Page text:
In 1282 Riga became a member of the alliance of trading ports, the Hanseatic League. It developed into one of the League’s greatest ports because it was an entrepôt linking the Russian and Baltic trade systems. Throughout its history, from prehistory, when a settlement here traded amber, to its recent past as one of the Soviet Union’s most important ice-free ports, Riga has survived from trade. Its history is, in fact, one of constant tension between its entrepreneurial merchants and the major powers which attempted to dominate it: the Teutonic Knights, Poland, Russia, Sweden and Germany. Trade was Riga’s life-blood, so it is understandable that its church towers be signposts for sailors. They not only acted like lighthouses but also betokened the city’s civic pride and independent aspirations, which were inextricably linked to its commercial fortunes.
The old woodcut and the modern photograph both are designed as if they were to introduce visitors, albeit as different as Early Modern sailors and modern tourists, to the city. Although these images capture Riga’s urban virtues sufficiently, it is only by walking through the city, experiencing the intricacy of its plan, the great variety of its spaces, and the beauty of its brick, stone and painted stucco buildings, that one may truly understand its history and fully appreciate its beauty. Riga developed ‘organically’ in keeping with changing historical circumstances rather than to a ‘grand plan’ imposed by an autocrat. Thus, its spaces change constantly, from small sweet treed squares – once the locales of markets – to greater thoroughfares and to narrow alleys. Directions change, many streets are straight, but those in the precinct of the Cathedral (Der Thum in the woodcut) curve around this key monument. Vistas constantly surprise, as you catch glimpses of the lively silhouettes or (often) brightly coloured façades of medieval houses and warehouses, and Gothic churches, Early Modern guildhalls, Renaissance and Baroque palaces, and exquisite Art Nouveau detailing. The very distinctive silhouettes of Riga’s church towers, celebrated but static in the woodcut, constantly appear at the ends of streets, giving you a sense of how the Catholic – then Protestant – Church dominated the lives of citizens, imposing power but also offering comfort. As you wander, Riga’s clear northern light also constantly varies, catching a brass door knocker, a pattern of locked padlocks bearing lovers names, or windows that reflect the blue sky, surrounded by a yellow wall. Sound plays its part. Bells ring as they did centuries ago, and although many noises like the clip-clop of horses’ hooves are gone, modern sounds nevertheless bounce off the walls of narrow streets as sounds here have always done. Sounds are spatial, the church bells’ sonic reach – silenced under the Soviets – now recreate the medieval city’s soundscape, for bellringing, by articulating time, controlled life’s rhythms in medieval, Renaissance and Baroque cities.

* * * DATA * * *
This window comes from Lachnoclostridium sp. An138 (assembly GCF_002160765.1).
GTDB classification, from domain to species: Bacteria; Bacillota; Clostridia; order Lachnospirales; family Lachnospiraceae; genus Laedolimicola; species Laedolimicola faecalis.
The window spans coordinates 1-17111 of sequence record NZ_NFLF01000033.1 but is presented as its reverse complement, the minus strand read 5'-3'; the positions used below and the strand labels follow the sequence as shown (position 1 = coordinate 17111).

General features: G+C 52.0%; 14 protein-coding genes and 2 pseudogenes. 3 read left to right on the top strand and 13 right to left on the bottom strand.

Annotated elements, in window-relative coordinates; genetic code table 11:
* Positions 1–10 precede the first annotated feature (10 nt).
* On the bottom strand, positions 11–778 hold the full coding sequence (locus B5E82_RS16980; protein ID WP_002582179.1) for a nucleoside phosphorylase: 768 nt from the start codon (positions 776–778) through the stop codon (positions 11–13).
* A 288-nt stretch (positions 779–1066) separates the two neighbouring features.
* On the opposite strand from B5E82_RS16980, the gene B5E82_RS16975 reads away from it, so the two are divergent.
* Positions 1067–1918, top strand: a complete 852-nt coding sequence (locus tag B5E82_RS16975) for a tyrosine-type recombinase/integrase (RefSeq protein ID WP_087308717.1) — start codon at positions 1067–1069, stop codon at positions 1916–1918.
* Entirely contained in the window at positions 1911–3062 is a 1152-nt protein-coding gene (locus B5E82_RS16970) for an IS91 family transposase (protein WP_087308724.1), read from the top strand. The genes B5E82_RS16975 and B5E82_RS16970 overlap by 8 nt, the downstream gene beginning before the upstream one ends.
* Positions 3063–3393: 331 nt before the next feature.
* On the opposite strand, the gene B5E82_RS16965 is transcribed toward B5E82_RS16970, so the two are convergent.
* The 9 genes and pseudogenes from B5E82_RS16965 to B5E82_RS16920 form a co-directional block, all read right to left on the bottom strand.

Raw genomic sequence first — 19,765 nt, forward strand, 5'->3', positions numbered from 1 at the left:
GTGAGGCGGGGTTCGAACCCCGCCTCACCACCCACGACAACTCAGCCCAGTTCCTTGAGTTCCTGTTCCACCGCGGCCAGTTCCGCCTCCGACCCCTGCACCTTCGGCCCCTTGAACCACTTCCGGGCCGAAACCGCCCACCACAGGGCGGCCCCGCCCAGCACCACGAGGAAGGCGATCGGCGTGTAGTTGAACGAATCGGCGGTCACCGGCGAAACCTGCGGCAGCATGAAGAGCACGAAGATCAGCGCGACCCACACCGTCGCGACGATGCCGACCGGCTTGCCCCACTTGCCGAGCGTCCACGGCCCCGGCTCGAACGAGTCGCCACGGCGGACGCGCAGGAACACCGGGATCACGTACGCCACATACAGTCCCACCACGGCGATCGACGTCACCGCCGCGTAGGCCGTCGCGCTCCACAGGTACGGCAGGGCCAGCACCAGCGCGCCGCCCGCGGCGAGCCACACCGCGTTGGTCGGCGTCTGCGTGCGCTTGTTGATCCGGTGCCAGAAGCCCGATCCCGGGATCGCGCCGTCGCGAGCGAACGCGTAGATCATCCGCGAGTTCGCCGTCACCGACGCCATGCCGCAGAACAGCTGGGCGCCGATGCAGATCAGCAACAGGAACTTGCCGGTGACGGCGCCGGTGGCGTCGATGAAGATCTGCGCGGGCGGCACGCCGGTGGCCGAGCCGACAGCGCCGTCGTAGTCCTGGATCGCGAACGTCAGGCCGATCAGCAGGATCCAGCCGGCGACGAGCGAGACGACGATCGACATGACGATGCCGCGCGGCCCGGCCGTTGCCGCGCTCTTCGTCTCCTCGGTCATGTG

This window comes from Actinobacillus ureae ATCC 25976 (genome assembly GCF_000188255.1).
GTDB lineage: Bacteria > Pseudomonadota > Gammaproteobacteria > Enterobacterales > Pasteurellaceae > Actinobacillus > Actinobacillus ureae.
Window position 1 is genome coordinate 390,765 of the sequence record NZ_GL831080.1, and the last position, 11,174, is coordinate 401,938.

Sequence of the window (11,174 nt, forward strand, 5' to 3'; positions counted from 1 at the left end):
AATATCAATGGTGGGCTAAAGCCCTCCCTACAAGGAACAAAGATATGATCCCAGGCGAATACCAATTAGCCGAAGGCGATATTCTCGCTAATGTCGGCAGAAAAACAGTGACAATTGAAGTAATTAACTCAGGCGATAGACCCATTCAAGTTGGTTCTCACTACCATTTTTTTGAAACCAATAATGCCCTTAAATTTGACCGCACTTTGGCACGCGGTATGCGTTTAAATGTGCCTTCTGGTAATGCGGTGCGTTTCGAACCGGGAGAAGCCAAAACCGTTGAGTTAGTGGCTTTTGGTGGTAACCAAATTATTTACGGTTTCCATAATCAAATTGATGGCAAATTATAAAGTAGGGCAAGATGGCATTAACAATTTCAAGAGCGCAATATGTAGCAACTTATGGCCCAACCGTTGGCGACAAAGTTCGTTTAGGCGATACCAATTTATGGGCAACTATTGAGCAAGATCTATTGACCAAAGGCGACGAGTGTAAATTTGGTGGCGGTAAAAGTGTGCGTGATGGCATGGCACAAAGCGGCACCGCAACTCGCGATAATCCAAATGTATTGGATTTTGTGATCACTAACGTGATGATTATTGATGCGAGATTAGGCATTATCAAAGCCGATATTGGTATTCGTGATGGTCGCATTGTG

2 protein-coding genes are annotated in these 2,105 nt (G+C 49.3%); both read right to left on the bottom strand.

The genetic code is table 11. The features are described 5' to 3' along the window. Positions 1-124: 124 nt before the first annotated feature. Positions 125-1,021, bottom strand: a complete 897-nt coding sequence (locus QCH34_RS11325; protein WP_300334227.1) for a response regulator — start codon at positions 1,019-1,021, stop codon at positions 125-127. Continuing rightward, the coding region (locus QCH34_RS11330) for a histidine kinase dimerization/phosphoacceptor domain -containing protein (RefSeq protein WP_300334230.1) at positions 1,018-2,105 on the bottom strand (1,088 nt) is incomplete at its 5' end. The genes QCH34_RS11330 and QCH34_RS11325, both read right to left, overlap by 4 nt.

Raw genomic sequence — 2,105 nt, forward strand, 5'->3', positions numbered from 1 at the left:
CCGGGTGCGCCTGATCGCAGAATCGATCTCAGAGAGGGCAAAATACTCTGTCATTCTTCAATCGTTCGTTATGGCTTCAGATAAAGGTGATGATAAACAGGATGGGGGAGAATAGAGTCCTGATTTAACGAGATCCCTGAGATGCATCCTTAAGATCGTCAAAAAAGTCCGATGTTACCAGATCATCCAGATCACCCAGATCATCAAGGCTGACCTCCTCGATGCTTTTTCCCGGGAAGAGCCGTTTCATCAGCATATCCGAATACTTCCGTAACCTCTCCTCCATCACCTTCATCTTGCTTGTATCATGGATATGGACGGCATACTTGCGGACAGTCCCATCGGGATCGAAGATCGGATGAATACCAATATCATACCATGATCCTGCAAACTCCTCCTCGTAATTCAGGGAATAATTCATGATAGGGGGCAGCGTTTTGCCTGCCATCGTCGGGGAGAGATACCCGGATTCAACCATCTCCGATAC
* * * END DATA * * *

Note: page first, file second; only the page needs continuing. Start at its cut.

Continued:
Your (informed) mental and physical journey through the city should not, however, merely reconstruct the past; that is gone forever, except in our imagination. It is a passage from the present to the past, in which the Post-Soviet present is as important as the past. Through it we discern physical intimations of the past to perceive how things have changed over time and are still changing. This physical/temporal journey is therefore dynamic, in which we come to understand the city in vigorous interaction with its many pasts.
A walk through a Moroccan medina provides a powerful expression of the need to experience places dynamically, by moving through them. This is, in part, due to the fact that, with the notable exception of minarets, Middle Eastern and North African cities do not have ‘monuments’ in the western sense of a grand building with a notable façade. Nineteenth century travellers, the readers of Murrey’s guides, constantly complained that they could not find a city’s Friday mosques, the Islamic urban equivalent of a cathedral. This is because mosques, like Fes’ great Qayruwan Mosque, are hermetically embedded in their medinas, without a grand precinct like St Peters’, Rome, or St Mark’s, Venice. Westerners gained their understanding that cities are composed of hierarchies of monuments and spaces that set off these buildings from the Greeks, Romans, and medieval Church; Western Islam has no such tradition. Only in Ottoman Turkey, which took its lead from Byzantine monumental architecture, and in Iran and those countries it influenced, do we find monuments set off in grand perspectives like the Taj Mahal, which was designed by an architect from Shiraz.